The episode, aired Feb. 25, 2003, included a shot of a woman’s “nude buttocks,” which the FCC found “titillating and shocking.” Commissioners said network cameras dwelled on the woman’s backside too long and too close up to for decency standards. It faulted stations in Middle America for showing the episode between the hours of 6 a.m. and 10 p.m., a “safe-harbor” window for family programming. Stations in coastal time zones, which aired the episode after 10 p.m., were not fined.
— The Billings (Mont.) Gazette (full story)
First, set aside the fact that it has taken a full five years for this ruling to come down, which should give you some indication of how our government bureaucracy (barely) operates. This ruling to me is beyond stupid. Not only because the content of “NYPD Blue” had long before this — dating back to the mid-’90s — been established for this sort of thing (they are who we thought they were), but because of the whole time zone bullshit. Basically, the FCC is fining these stations for airing a program at 9 p.m. (in the “family-safe zone”) that aired at 10 p.m. Eastern and Pacific. Numbskulls, there is no prime-time programming in Central/Mountain after 10 p.m.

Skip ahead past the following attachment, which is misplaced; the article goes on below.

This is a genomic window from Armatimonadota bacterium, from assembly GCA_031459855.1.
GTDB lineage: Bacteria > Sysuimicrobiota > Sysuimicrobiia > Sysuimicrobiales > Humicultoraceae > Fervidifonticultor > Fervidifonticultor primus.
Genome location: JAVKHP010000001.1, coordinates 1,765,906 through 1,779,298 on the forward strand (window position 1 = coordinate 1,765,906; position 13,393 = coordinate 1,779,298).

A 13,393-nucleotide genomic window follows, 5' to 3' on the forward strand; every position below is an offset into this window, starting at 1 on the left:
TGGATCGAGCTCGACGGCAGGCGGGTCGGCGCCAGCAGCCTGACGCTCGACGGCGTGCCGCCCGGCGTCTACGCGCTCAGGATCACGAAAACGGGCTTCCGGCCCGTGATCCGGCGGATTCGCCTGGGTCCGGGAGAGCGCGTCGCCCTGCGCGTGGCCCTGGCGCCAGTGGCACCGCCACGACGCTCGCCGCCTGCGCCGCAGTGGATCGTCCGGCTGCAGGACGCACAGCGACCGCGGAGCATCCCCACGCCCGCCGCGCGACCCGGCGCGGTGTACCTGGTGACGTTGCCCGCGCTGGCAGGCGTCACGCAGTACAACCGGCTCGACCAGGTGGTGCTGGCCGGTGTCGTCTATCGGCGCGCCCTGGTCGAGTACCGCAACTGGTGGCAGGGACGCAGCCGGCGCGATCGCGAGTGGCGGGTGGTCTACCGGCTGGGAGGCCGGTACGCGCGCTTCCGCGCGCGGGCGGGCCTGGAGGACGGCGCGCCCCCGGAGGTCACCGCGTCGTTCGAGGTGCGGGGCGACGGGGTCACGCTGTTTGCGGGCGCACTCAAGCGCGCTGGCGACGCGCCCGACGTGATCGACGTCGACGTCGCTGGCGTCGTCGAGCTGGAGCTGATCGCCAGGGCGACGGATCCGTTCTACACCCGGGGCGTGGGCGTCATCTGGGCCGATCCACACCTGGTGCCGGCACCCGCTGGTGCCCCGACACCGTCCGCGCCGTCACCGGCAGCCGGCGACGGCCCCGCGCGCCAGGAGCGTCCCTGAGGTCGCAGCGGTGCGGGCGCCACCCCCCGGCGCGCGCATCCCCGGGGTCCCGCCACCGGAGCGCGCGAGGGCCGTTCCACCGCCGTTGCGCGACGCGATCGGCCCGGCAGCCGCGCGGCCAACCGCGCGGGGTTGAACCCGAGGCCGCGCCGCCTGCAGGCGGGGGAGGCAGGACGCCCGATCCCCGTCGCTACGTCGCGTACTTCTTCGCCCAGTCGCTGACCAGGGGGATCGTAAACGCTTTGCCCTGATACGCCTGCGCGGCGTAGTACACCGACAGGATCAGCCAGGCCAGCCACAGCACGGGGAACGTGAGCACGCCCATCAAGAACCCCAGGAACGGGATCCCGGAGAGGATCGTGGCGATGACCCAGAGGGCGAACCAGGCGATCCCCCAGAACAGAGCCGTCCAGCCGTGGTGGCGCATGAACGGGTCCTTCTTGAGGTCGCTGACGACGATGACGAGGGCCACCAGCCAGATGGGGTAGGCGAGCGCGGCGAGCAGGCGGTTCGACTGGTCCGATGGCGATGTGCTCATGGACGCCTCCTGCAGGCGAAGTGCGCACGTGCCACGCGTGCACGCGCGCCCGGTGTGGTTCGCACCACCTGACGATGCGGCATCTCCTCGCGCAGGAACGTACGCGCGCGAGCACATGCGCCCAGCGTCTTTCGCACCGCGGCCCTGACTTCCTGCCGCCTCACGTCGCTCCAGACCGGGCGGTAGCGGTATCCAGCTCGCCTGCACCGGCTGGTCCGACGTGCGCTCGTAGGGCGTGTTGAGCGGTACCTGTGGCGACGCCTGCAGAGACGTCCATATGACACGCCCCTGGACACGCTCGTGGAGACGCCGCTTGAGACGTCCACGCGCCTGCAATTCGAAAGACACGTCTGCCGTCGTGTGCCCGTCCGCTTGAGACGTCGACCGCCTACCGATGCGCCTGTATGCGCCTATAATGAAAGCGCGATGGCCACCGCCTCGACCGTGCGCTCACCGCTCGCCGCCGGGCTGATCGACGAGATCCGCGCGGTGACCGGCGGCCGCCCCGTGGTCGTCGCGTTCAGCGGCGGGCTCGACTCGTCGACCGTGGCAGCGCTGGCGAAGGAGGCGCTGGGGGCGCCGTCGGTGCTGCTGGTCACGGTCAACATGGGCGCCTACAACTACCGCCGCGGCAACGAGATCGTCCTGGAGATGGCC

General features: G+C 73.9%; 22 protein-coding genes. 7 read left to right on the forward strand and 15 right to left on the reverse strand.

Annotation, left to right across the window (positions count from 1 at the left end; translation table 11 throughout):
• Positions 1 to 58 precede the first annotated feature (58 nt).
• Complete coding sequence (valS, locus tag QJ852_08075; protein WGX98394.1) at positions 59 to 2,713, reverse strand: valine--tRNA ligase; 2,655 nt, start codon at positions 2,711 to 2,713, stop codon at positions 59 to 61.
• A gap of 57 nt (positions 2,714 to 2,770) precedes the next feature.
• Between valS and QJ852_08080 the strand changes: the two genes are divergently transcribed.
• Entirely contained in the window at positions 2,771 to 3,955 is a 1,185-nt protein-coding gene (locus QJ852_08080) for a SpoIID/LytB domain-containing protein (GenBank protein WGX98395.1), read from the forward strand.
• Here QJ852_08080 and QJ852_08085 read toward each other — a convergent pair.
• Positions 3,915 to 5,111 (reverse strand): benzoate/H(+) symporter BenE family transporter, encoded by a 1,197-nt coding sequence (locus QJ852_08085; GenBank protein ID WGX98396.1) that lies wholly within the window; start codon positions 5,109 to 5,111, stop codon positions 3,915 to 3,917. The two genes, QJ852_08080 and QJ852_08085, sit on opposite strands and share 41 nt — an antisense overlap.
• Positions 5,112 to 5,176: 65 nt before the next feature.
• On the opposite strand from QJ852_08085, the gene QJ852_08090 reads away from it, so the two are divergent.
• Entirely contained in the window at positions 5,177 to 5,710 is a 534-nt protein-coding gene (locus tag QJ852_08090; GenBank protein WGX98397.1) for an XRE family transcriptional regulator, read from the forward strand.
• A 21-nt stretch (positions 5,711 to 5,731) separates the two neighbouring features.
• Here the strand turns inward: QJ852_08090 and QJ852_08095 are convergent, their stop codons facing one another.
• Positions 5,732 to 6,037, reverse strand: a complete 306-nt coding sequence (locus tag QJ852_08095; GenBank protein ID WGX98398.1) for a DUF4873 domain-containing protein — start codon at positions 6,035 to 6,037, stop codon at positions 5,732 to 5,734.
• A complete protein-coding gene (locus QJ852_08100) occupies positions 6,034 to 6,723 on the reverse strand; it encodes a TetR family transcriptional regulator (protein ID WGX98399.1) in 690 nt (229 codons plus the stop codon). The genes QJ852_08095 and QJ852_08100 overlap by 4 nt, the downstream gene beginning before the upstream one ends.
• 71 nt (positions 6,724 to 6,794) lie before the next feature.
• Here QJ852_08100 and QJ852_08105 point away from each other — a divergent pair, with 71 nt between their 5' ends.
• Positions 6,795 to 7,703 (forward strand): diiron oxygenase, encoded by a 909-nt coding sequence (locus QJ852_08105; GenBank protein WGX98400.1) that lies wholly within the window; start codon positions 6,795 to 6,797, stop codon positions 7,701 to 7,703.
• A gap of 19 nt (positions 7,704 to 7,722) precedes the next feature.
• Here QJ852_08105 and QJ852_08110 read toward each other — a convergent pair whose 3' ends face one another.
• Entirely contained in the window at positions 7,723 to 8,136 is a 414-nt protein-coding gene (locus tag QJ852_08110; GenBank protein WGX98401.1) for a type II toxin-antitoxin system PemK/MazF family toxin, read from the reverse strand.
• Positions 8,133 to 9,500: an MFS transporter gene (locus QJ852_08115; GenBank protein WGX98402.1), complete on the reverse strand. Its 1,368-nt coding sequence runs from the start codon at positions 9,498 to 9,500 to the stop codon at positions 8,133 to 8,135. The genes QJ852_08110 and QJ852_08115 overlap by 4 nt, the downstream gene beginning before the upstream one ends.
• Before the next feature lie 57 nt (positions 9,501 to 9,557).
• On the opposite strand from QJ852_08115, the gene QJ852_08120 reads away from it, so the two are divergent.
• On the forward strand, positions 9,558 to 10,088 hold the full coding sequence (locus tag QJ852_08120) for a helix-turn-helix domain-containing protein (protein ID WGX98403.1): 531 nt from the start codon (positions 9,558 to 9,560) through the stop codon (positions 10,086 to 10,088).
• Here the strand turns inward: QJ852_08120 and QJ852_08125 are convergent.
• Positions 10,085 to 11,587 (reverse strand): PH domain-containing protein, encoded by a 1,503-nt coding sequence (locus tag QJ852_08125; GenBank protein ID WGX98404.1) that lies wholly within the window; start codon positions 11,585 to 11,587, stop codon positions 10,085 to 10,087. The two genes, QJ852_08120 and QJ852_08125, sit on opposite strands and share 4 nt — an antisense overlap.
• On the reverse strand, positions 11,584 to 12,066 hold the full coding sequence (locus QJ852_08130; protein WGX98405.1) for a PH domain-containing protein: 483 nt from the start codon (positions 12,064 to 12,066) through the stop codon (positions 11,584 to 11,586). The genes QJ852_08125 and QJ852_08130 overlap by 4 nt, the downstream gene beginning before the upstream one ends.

Now, I don’t know how the bedtime/waketime culture is on the east and west coasts, but the way I see it, the 9 p.m. timeslot in Central and Mountain is for all intents and purposes exactly the same as the 10 p.m. timeslot on the coasts. Where I am, in the Central time zone, everything is shifted an hour so we can watch the same network feed as the east coast. (I don’t know what they do for Mountain Time; do they air the east-coast feed an hour later or the west-coast feed an hour earlier?) Thus, I’d argue that the “family-safe zone” rule should be shifted an hour to end at 9 p.m. just like the programming itself is shifted.